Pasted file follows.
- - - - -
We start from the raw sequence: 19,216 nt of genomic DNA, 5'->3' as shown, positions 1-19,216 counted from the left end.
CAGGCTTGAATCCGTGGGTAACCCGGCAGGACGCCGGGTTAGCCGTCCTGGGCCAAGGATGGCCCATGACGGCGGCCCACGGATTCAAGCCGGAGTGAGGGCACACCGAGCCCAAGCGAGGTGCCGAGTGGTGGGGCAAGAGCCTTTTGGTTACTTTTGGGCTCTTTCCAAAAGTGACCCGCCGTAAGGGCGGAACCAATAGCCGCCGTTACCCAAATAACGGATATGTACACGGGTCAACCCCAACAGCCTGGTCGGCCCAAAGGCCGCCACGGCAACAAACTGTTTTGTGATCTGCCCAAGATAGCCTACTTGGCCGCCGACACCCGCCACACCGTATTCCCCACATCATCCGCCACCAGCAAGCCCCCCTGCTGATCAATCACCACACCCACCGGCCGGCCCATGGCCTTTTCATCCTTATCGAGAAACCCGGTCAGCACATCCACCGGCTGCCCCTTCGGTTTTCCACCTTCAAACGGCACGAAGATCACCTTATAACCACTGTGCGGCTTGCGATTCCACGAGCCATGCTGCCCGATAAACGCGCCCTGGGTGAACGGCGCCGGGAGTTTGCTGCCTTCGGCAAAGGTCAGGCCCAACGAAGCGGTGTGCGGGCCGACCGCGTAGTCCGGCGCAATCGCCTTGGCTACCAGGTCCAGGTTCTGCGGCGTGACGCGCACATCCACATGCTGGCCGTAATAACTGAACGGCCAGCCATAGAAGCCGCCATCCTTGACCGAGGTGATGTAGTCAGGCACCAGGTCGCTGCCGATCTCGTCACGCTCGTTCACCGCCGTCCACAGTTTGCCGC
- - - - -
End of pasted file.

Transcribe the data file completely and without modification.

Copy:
We start from the raw sequence: 19,216 nt of genomic DNA, 5'->3' as shown, positions 1-19,216 counted from the left end.
CAGGCTTGAATCCGTGGGTAACCCGGCAGGACGCCGGGTTAGCCGTCCTGGGCCAAGGATGGCCCATGACGGCGGCCCACGGATTCAAGCCGGAGTGAGGGCACACCGAGCCCAAGCGAGGTGCCGAGTGGTGGGGCAAGAGCCTTTTGGTTACTTTTGGGCTCTTTCCAAAAGTGACCCGCCGTAAGGGCGGAACCAATAGCCGCCGTTACCCAAATAACGGATATGTACACGGGTCAACCCCAACAGCCTGGTCGGCCCAAAGGCCGCCACGGCAACAAACTGTTTTGTGATCTGCCCAAGATAGCCTACTTGGCCGCCGACACCCGCCACACCGTATTCCCCACATCATCCGCCACCAGCAAGCCCCCCTGCTGATCAATCACCACACCCACCGGCCGGCCCATGGCCTTTTCATCCTTATCGAGAAACCCGGTCAGCACATCCACCGGCTGCCCCTTCGGTTTTCCACCTTCAAACGGCACGAAGATCACCTTATAACCACTGTGCGGCTTGCGATTCCACGAGCCATGCTGCCCGATAAACGCGCCCTGGGTGAACGGCGCCGGGAGTTTGCTGCCTTCGGCAAAGGTCAGGCCCAACGAAGCGGTGTGCGGGCCGACCGCGTAGTCCGGCGCAATCGCCTTGGCTACCAGGTCCAGGTTCTGCGGCGTGACGCGCACATCCACATGCTGGCCGTAATAACTGAACGGCCAGCCATAGAAGCCGCCATCCTTGACCGAGGTGATGTAGTCAGGCACCAGGTCGCTGCCGATCTCGTCACGCTCGTTCACCGCCGTCCACAGTTTGCCGC